Submit Your Poems
Get Your Premium Membership



Best Famous Friendship Poems

Here is a collection of the all-time best famous Friendship poems. This is a select list of the best famous Friendship poetry. Reading, writing, and enjoying famous Friendship poetry (as well as classical and contemporary poems) is a great past time. These top poems are the best examples of friendship poems.

Search for the best famous Friendship poems, articles about Friendship poems, poetry blogs, or anything else Friendship poem related using the PoetrySoup search engine at the top of the page.

See also: Best Member Poems

by William Shakespeare | |

Blow Blow Thou Winter Wind

Blow, blow, thou winter wind,
Thou art not so unkind
As man's ingratitude;
Thy tooth is not so keen
Because thou art not seen,
Although thy breath be rude.
Heigh-ho! sing heigh-ho! unto the green holly: Most friendship is feigning, most loving mere folly: Then, heigh-ho! the holly! This life is most jolly.
Freeze, freeze, thou bitter sky, Thou dost not bite so nigh As benefits forgot: Though thou the waters warp, Thy sting is not so sharp As friend remember'd not.
Heigh-ho! sing heigh-ho! unto the green holly: Most friendship is feigning, most loving mere folly: Then, heigh-ho! the holly! This life is most jolly.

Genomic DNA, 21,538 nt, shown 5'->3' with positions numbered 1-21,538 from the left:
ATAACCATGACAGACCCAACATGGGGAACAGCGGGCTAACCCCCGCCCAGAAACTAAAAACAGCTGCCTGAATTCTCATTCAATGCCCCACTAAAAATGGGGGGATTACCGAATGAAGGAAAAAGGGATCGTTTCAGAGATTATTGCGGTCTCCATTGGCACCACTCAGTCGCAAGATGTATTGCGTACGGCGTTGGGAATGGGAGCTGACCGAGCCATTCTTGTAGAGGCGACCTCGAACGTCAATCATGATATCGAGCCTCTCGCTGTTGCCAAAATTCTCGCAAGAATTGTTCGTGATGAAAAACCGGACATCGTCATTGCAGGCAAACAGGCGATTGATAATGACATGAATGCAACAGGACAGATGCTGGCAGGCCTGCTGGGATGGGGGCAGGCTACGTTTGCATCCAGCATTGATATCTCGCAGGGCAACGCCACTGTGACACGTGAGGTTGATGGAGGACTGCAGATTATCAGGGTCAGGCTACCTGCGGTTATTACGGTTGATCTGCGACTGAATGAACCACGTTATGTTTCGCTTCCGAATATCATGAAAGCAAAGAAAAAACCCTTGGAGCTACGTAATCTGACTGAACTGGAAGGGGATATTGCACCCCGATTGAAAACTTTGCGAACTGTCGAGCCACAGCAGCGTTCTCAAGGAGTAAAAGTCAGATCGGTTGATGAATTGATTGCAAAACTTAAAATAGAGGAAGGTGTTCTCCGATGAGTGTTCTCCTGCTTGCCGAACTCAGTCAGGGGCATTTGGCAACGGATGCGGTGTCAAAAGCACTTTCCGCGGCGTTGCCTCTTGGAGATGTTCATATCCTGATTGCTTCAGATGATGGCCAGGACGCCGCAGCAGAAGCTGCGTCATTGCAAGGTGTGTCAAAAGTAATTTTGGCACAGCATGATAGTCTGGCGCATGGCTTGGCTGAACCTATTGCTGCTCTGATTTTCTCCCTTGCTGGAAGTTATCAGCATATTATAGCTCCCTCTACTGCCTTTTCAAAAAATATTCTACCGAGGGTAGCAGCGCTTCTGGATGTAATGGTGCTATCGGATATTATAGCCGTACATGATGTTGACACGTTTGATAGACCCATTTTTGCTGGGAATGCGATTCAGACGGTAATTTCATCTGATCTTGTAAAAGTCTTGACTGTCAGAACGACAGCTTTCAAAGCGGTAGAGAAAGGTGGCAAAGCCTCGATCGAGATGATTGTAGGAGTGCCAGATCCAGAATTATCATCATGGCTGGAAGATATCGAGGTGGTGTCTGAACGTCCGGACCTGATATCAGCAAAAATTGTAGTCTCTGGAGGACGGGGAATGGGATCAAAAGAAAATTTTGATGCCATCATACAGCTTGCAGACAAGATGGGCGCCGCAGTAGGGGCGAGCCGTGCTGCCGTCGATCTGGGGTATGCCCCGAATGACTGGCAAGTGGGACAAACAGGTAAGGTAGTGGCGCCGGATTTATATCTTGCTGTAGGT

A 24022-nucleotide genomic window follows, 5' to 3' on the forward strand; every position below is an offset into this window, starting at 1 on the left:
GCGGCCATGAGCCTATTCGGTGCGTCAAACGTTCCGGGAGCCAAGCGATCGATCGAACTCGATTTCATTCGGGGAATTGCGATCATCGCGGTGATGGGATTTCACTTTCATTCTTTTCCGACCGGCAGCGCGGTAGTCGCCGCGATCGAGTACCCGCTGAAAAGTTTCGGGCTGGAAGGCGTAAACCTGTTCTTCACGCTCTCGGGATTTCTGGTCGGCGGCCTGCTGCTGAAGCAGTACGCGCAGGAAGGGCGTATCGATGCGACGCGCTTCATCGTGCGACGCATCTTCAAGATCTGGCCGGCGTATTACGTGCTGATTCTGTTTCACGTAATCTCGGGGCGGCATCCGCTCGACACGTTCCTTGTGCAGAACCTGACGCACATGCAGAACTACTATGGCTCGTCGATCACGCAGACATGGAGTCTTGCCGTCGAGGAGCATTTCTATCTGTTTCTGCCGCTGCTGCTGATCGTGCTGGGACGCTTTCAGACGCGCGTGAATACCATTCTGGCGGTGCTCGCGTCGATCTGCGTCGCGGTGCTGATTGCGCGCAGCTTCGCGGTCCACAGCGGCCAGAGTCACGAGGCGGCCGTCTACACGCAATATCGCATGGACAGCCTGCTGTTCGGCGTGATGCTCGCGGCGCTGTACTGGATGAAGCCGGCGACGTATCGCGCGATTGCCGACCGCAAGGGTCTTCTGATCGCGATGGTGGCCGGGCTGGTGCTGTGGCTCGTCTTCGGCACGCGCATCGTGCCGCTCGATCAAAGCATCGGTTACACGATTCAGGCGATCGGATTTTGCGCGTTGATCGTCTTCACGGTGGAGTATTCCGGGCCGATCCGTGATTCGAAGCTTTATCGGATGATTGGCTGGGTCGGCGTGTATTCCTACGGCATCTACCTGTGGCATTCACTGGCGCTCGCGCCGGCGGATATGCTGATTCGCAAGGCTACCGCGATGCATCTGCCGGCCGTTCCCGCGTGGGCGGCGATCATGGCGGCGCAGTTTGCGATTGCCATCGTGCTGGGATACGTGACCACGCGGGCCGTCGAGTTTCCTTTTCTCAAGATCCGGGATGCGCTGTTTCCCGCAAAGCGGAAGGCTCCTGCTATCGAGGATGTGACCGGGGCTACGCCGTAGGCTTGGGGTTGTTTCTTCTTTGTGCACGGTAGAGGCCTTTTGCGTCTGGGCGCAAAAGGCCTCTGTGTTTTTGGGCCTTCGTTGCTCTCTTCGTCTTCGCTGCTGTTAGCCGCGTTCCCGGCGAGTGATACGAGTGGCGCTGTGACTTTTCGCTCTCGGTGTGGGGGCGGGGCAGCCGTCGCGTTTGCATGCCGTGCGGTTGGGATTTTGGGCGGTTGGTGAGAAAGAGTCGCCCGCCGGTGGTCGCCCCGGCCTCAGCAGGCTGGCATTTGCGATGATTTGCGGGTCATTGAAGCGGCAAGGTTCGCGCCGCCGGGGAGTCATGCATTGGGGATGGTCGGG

by Ehsan Sehgal | |

Worthy choice

"Lover is just a lover but the best , great and worthy choice is a good life-mate who includes friendship, love, sex and all responsibilities to care, that is a gift, fruit and the truth of true "love".
Ehsan Sehgal


by Ehsan Sehgal | |

Be a part

"Never be enemy, even you have reasons for that, never hurt and damage to anyone, you will look happy, safe, satisfy within you.
You are the society and society is you, be like a perfume, be like a blossom, be a part of harmony, love, friendship, justice, integration and tolerance.
Just fight against your own criminal and negative thoughts, you will see and feel the world is not less than paradise.
" Ehsan Sehgal


More great poems below...

by Ben Jonson | |

To Fine Grand


LXXIII.
 — TO FINE GRAND.

What is't, FINE GRAND, makes thee my friendship fly,
Or take an Epigram so fearfully,
As 'twere a challenge, or a borrower's letter:
The world must know your greatness is my debtor.
Imprimis, Grand, you owe me for a jest
I lent you, on mere acquaintance, at a feast.
Item, a tale or two some fortnight after,
That yet maintains you, and your house in laughter.
Item, the Babylonian song you sing;
Item, a fair Greek poesy for a ring,
With which a learned madam you bely.
Item, a charm surrounding fearfully
Your partie-per-pale picture, one half drawn
In solemn cypress, th' other cobweb lawn.
Item, a gulling imprese for you, at tilt.
Item, your mistress' anagram, in your hilt.
Item, your own, sewn in your mistress' smock.
Item, an epitaph on my lord's cock,
In most vile verses, and cost me more pain,
Than had I made 'em good, to fit your vein.
Forty things more, dear Grand, which you know true,
For which, or pay me quickly, or I'll pay you.


by Stephen Vincent Benet | |

Talk

 Tobacco smoke drifts up to the dim ceiling 
From half a dozen pipes and cigarettes,